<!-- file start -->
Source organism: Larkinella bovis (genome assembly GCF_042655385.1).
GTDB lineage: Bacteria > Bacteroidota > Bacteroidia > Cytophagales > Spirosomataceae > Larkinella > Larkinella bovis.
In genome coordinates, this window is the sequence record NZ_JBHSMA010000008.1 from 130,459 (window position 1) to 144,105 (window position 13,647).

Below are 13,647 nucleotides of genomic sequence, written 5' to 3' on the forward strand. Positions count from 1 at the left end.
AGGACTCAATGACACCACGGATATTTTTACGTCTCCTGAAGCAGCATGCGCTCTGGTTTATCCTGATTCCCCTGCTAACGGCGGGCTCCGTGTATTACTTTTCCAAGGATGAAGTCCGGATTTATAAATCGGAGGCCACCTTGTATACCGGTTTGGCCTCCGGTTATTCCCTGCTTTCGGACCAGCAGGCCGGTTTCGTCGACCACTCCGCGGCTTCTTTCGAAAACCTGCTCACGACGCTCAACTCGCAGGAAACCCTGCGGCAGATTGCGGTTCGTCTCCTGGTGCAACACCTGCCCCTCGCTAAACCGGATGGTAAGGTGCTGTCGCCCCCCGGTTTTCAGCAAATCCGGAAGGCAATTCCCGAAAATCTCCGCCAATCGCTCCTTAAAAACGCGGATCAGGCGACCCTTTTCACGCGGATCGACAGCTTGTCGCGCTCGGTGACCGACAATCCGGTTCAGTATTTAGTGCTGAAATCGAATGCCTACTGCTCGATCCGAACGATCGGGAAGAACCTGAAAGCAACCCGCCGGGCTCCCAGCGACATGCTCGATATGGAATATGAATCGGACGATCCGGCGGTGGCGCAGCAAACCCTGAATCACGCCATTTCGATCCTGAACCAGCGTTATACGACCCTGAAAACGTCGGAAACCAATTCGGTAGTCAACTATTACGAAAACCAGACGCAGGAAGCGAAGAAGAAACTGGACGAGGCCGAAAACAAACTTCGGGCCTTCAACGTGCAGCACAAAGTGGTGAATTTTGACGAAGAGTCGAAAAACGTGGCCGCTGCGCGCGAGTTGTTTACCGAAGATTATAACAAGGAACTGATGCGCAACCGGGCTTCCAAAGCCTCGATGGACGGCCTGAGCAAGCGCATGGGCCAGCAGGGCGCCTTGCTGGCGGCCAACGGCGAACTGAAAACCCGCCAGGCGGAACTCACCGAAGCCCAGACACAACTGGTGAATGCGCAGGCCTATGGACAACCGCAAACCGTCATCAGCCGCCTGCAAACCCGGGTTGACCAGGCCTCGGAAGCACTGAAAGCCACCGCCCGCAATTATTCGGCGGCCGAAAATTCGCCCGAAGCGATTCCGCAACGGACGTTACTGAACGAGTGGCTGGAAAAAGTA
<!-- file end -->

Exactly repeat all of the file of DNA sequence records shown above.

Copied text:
Source organism: Larkinella bovis (genome assembly GCF_042655385.1).
GTDB lineage: Bacteria > Bacteroidota > Bacteroidia > Cytophagales > Spirosomataceae > Larkinella > Larkinella bovis.
In genome coordinates, this window is the sequence record NZ_JBHSMA010000008.1 from 130,459 (window position 1) to 144,105 (window position 13,647).

Below are 13,647 nucleotides of genomic sequence, written 5' to 3' on the forward strand. Positions count from 1 at the left end.
AGGACTCAATGACACCACGGATATTTTTACGTCTCCTGAAGCAGCATGCGCTCTGGTTTATCCTGATTCCCCTGCTAACGGCGGGCTCCGTGTATTACTTTTCCAAGGATGAAGTCCGGATTTATAAATCGGAGGCCACCTTGTATACCGGTTTGGCCTCCGGTTATTCCCTGCTTTCGGACCAGCAGGCCGGTTTCGTCGACCACTCCGCGGCTTCTTTCGAAAACCTGCTCACGACGCTCAACTCGCAGGAAACCCTGCGGCAGATTGCGGTTCGTCTCCTGGTGCAACACCTGCCCCTCGCTAAACCGGATGGTAAGGTGCTGTCGCCCCCCGGTTTTCAGCAAATCCGGAAGGCAATTCCCGAAAATCTCCGCCAATCGCTCCTTAAAAACGCGGATCAGGCGACCCTTTTCACGCGGATCGACAGCTTGTCGCGCTCGGTGACCGACAATCCGGTTCAGTATTTAGTGCTGAAATCGAATGCCTACTGCTCGATCCGAACGATCGGGAAGAACCTGAAAGCAACCCGCCGGGCTCCCAGCGACATGCTCGATATGGAATATGAATCGGACGATCCGGCGGTGGCGCAGCAAACCCTGAATCACGCCATTTCGATCCTGAACCAGCGTTATACGACCCTGAAAACGTCGGAAACCAATTCGGTAGTCAACTATTACGAAAACCAGACGCAGGAAGCGAAGAAGAAACTGGACGAGGCCGAAAACAAACTTCGGGCCTTCAACGTGCAGCACAAAGTGGTGAATTTTGACGAAGAGTCGAAAAACGTGGCCGCTGCGCGCGAGTTGTTTACCGAAGATTATAACAAGGAACTGATGCGCAACCGGGCTTCCAAAGCCTCGATGGACGGCCTGAGCAAGCGCATGGGCCAGCAGGGCGCCTTGCTGGCGGCCAACGGCGAACTGAAAACCCGCCAGGCGGAACTCACCGAAGCCCAGACACAACTGGTGAATGCGCAGGCCTATGGACAACCGCAAACCGTCATCAGCCGCCTGCAAACCCGGGTTGACCAGGCCTCGGAAGCACTGAAAGCCACCGCCCGCAATTATTCGGCGGCCGAAAATTCGCCCGAAGCGATTCCGCAACGGACGTTACTGAACGAGTGGCTGGAAAAAGTA